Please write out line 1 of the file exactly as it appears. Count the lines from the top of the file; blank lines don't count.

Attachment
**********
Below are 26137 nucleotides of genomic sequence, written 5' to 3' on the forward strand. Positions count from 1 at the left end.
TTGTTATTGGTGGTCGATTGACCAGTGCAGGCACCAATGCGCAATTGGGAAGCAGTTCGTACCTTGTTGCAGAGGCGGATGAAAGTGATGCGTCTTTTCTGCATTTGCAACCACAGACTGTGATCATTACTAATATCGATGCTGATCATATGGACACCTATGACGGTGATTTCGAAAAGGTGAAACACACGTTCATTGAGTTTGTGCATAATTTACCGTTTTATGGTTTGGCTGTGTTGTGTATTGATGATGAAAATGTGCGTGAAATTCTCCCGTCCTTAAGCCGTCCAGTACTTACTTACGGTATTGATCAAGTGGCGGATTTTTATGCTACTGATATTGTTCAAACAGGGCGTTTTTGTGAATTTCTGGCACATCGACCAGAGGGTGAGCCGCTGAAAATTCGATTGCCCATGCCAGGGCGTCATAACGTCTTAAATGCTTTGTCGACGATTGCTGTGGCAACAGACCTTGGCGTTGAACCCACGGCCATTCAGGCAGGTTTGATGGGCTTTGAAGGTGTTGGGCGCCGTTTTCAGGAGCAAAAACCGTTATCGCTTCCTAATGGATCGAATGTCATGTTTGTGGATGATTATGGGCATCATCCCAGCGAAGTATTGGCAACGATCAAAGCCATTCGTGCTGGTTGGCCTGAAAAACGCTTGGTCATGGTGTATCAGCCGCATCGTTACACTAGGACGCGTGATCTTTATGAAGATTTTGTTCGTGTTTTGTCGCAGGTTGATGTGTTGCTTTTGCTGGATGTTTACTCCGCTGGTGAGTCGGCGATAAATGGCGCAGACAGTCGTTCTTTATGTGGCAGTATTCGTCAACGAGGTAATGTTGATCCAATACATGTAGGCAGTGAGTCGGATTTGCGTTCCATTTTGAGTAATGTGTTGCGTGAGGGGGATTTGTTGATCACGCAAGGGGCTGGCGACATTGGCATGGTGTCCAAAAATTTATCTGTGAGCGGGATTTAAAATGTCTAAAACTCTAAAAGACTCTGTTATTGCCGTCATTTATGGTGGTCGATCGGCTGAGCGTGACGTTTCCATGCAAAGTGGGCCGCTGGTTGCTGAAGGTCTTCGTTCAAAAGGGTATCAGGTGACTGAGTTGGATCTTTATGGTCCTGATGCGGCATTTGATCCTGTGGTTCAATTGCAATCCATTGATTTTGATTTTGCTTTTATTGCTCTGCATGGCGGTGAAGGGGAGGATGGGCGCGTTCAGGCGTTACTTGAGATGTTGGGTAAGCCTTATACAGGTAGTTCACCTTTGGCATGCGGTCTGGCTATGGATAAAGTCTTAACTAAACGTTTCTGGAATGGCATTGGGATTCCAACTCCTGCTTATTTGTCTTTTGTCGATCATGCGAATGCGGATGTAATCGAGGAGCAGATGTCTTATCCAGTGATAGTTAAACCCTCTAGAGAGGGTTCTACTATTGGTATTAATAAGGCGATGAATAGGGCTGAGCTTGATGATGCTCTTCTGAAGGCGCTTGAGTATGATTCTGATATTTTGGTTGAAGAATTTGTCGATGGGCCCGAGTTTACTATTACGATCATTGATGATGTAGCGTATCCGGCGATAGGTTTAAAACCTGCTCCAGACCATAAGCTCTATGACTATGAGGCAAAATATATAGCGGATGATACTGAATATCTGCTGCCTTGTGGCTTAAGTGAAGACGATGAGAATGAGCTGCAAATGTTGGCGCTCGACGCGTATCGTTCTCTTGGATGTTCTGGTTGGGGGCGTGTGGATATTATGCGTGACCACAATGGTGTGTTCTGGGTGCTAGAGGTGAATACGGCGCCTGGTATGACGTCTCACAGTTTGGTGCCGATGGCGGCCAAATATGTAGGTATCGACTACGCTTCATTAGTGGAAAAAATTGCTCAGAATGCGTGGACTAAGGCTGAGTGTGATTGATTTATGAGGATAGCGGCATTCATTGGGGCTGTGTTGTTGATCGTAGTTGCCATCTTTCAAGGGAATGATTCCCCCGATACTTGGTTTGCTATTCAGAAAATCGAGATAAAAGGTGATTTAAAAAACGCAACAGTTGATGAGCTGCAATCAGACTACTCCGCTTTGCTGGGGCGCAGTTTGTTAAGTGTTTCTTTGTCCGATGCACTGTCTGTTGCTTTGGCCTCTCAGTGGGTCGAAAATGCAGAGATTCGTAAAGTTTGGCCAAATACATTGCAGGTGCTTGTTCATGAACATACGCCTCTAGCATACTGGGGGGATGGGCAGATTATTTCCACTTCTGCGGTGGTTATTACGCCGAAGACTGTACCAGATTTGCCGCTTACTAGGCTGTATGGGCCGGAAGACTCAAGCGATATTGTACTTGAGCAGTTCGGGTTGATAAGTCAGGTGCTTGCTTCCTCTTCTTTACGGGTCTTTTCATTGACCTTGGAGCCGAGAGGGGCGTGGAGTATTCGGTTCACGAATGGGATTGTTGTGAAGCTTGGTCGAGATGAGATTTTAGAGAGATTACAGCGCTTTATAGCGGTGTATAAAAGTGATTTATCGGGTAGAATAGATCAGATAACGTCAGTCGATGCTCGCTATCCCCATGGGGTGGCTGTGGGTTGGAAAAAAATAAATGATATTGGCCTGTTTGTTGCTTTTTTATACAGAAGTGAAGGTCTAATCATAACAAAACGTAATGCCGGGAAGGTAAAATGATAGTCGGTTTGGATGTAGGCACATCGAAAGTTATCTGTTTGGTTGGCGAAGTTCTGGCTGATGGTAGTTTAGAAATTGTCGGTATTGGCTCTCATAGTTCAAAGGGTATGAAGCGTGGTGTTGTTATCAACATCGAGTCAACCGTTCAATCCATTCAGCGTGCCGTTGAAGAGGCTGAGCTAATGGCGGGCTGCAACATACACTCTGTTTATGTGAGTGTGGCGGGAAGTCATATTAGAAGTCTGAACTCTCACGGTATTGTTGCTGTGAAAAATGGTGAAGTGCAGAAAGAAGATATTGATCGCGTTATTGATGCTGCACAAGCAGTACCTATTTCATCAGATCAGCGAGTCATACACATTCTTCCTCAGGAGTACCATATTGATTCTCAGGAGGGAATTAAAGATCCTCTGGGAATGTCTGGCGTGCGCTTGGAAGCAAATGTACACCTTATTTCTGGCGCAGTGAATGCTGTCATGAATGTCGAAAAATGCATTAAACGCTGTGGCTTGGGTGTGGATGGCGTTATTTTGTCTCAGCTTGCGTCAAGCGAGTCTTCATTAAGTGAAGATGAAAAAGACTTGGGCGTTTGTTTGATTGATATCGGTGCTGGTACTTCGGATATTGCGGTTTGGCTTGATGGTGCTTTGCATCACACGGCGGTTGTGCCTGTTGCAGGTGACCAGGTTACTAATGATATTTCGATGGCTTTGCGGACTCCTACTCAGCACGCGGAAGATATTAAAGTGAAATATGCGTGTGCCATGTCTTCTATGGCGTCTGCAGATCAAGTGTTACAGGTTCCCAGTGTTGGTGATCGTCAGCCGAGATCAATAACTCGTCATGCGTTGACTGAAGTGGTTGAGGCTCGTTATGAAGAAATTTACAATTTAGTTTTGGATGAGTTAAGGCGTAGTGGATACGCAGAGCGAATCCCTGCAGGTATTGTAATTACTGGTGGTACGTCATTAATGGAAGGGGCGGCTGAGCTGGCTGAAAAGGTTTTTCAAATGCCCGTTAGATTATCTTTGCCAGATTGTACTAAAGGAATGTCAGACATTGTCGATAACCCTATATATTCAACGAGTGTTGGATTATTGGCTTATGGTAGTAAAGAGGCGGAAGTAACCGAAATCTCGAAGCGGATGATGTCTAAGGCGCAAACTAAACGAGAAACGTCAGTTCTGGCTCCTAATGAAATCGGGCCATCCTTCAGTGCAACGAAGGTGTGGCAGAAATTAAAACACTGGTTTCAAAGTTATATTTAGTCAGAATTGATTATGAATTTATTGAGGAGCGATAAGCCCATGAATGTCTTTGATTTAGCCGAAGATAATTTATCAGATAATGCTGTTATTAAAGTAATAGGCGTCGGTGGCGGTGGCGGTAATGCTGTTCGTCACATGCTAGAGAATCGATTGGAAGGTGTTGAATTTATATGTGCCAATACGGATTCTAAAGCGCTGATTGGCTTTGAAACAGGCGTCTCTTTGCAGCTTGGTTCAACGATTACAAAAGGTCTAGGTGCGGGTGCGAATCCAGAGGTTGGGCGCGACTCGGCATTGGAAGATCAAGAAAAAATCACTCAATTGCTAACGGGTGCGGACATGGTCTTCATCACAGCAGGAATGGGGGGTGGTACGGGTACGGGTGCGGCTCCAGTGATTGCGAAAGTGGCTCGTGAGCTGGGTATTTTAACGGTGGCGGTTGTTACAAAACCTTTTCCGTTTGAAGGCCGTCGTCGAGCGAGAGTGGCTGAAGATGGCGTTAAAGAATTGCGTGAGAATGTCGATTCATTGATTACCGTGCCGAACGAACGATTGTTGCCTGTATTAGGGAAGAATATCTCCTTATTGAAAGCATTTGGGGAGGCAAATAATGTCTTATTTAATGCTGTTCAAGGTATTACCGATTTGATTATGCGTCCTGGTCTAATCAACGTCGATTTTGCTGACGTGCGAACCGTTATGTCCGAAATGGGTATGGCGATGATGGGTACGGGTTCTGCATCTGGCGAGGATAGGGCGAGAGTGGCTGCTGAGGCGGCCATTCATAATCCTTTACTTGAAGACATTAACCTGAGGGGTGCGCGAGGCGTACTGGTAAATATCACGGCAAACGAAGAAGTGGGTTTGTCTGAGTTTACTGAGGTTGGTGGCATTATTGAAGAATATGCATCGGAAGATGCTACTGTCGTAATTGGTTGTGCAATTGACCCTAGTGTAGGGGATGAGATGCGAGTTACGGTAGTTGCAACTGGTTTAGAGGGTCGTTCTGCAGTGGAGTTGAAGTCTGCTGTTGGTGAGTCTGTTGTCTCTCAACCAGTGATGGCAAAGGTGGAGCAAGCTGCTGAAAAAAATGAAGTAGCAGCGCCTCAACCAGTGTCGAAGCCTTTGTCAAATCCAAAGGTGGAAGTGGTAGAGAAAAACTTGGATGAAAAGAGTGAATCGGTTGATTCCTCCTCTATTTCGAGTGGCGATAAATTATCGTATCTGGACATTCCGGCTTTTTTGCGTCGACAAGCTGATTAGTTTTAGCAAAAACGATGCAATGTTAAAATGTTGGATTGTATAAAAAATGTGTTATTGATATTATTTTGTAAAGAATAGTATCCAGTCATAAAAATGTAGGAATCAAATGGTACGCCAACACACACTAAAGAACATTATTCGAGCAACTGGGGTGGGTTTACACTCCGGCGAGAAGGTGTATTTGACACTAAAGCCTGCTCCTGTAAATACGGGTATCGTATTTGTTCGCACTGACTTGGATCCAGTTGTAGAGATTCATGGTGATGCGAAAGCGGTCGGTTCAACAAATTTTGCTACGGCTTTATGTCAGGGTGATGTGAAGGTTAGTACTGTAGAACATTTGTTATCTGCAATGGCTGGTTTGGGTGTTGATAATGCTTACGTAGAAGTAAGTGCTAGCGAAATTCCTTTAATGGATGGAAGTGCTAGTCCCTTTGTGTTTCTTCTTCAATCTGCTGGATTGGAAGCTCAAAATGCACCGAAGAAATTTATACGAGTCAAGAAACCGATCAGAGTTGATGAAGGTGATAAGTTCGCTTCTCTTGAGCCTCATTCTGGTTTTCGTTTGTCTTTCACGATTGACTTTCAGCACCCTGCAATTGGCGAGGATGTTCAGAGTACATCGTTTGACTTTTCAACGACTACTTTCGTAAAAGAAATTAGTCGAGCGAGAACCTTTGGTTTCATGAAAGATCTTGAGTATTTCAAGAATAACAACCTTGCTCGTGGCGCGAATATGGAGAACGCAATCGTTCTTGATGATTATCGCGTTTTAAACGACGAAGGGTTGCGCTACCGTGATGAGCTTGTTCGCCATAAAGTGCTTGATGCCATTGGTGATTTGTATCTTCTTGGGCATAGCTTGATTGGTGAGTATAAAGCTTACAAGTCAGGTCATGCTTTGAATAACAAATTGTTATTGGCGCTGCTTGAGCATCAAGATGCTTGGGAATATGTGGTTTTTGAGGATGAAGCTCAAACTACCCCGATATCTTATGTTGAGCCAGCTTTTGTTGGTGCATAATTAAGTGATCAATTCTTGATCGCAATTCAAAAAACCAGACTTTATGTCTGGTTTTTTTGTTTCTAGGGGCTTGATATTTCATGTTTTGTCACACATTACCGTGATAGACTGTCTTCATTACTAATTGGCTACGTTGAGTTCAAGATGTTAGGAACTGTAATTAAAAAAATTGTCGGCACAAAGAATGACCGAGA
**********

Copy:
Below are 26137 nucleotides of genomic sequence, written 5' to 3' on the forward strand. Positions count from 1 at the left end.